The Pentagon announced on Oct. 29 that the US State Department has approved a $70 million sale of "smart bombs" to Turkey—one day after the Defense Security Cooperation Agency (DSCA) informed Congress that the Joint Direct Attack Munition (JDAM) systems would be sold. Lawmakers have 15 days for any block. The package to be sold to Turkey includes BLU-109 "bunker-busters" as well as 900 "smart bomb kits," 100 laser kits and 200 warheads. "It is vital to the US national interest to assist our NATO ally in developing and maintaining a strong and ready self-defense capability," the DSCA stated on its website. (Hurriyet Daily News, Oct. 30)
It's a perverse irony that the sale is announced precisely as Turkey is preparing to move against US-backed Kurdish forces in Syria. The YPG Kurdish militia reports ongoing attacks by the Turkish military on the border of Kobani canton. (ANF, Oct. 31)
The sale is doubtless motiviated by the Russian intervention in Syria and the potential for superpower confrontation. Washington wants Turkey prepared for a showdown with Russia and "World War 5" scenario, while Turkey will be tempted to use the new firepower to crush the Kurdish autonomous zone and replace it with a military "buffer zone" (in the ongoing World War 4 context of states against non-state actors). Hopefully, the White House will be able to restrain Anakara, but the sale certainly raises questions about Washington's seemingly inevitable betrayal of the Rojava Kurds
The sale also comes as a dictatorship may be consolidating in Turkey. Following new elections Nov. 1, Turkey's Justice and Development Party (AKP) is on track to regain the majority it lost in June and form a government alone—potentially reviving President Recep Tayyip Erdogan's push for constitutional changes giving himself broad executive powers. The AKP's 50% of the vote was followed by the Republican People's Party (CHP) at 25% and the far-right Nationalist Movement Party (MHP) at 12%. The Kurdish-led leftist Peoples' Democratic Party (HDP) just squeaked past the 10% threshold needed to maintain parliamentary seats. (BBC News; Hurriyet Daily News)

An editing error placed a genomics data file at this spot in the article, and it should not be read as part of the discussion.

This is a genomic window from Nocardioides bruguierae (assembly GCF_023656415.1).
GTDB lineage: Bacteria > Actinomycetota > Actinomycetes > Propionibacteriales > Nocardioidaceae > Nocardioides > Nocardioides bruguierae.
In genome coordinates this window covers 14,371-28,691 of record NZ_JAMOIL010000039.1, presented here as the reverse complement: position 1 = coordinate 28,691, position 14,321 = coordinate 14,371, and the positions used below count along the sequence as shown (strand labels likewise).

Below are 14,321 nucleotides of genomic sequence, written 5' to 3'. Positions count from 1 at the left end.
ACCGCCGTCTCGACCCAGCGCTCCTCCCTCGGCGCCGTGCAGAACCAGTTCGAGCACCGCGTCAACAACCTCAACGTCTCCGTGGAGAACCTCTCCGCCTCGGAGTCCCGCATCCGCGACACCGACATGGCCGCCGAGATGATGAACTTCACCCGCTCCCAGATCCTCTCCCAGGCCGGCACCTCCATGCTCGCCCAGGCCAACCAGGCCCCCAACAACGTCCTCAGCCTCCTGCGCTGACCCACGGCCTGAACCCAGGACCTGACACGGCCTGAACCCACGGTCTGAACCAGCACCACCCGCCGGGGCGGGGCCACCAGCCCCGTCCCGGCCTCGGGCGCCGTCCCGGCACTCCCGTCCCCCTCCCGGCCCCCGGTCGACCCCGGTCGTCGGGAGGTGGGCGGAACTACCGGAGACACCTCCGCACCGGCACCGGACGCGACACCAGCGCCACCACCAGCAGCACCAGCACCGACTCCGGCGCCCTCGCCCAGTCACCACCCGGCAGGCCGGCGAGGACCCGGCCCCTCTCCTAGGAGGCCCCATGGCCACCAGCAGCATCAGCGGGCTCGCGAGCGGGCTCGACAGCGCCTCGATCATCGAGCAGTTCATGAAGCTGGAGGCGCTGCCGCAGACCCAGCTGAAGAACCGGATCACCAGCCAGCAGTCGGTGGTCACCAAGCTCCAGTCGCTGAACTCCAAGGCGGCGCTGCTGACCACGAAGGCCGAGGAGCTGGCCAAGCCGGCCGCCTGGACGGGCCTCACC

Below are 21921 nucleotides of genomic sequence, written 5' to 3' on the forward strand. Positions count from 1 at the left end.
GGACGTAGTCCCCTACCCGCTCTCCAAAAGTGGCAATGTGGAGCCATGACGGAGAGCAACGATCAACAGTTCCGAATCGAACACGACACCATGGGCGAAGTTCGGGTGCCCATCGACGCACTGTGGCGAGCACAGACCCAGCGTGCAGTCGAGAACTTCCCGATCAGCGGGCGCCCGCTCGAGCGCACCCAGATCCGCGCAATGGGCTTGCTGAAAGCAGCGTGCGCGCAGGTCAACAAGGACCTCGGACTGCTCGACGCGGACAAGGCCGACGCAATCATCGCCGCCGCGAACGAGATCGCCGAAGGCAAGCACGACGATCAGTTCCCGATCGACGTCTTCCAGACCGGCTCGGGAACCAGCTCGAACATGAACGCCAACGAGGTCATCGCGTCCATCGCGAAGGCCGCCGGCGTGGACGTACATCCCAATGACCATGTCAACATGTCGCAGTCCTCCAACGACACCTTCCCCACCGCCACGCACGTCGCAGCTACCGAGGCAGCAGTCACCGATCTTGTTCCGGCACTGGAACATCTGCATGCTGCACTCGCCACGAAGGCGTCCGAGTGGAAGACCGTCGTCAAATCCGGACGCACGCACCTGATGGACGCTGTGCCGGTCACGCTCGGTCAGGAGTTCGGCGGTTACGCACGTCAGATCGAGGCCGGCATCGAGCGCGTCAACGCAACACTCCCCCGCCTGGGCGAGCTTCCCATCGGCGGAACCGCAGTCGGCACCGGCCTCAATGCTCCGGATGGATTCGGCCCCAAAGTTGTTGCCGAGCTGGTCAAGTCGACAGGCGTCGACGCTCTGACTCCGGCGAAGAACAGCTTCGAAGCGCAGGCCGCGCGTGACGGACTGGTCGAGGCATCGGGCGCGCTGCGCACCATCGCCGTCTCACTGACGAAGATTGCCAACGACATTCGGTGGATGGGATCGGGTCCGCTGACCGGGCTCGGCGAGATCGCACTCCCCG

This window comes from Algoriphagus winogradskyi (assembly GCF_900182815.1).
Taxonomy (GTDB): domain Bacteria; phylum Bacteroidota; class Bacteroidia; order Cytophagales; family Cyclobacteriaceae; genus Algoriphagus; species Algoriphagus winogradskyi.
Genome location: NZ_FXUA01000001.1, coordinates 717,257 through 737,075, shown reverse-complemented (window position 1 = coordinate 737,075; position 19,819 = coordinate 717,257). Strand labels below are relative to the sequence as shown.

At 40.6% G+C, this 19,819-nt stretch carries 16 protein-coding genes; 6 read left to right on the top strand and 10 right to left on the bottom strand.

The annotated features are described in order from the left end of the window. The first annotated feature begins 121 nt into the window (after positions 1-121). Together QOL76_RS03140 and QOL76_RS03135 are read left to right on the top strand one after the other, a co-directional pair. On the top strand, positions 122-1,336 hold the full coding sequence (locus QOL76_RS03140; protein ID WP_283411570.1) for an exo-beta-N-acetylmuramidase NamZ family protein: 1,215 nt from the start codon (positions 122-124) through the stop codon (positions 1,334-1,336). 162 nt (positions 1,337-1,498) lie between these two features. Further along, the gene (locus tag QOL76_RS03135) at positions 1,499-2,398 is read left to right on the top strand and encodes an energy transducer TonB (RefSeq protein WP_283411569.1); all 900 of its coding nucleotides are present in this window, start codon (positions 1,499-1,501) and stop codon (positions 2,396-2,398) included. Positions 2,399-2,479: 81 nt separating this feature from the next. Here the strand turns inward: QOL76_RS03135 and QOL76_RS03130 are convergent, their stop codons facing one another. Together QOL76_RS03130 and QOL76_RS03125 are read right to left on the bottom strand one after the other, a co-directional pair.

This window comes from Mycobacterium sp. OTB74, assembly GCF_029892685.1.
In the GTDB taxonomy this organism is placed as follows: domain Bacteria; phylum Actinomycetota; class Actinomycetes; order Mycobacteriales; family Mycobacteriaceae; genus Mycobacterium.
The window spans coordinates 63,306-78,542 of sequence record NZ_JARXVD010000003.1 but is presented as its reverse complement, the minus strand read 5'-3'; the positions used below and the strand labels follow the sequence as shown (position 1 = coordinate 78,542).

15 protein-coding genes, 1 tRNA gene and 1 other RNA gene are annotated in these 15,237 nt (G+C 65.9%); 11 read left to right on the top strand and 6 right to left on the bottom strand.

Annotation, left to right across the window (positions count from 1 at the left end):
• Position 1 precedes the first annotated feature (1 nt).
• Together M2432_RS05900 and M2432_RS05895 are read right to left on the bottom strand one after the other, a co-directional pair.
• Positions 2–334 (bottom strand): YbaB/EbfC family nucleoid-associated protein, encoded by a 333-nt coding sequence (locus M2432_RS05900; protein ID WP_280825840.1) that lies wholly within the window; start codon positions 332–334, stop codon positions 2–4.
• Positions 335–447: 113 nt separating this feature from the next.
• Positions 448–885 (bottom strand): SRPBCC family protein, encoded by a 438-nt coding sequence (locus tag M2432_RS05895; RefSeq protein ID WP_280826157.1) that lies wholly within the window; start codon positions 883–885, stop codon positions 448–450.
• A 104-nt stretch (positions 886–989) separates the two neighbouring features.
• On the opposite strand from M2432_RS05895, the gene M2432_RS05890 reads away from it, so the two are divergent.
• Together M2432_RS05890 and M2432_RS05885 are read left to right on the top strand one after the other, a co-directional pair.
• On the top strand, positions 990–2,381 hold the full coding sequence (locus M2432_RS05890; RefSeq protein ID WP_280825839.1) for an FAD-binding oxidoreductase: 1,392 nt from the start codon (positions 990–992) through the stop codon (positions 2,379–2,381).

There were scattered clashes and charges of vote-rigging during the election day, and serious street confrontations broke out in Diyarbakir as the resutls came in. (AFP)
The elections of course took place in an atmosphere of terror and amid a vigorous crackdown on the media. On Oct. 28, police raided the studios of Kanalturk and Bugun TV stations mid-broadcast to take them off the air Oct. 28. The stations were said to be in sway of Erdogan's former ally and now exiled rival Fethullah Gulen. (NPR) However, restrictions on social media remain in place, overwhelmingly aimed at silencing the Kurdish and leftist opposition.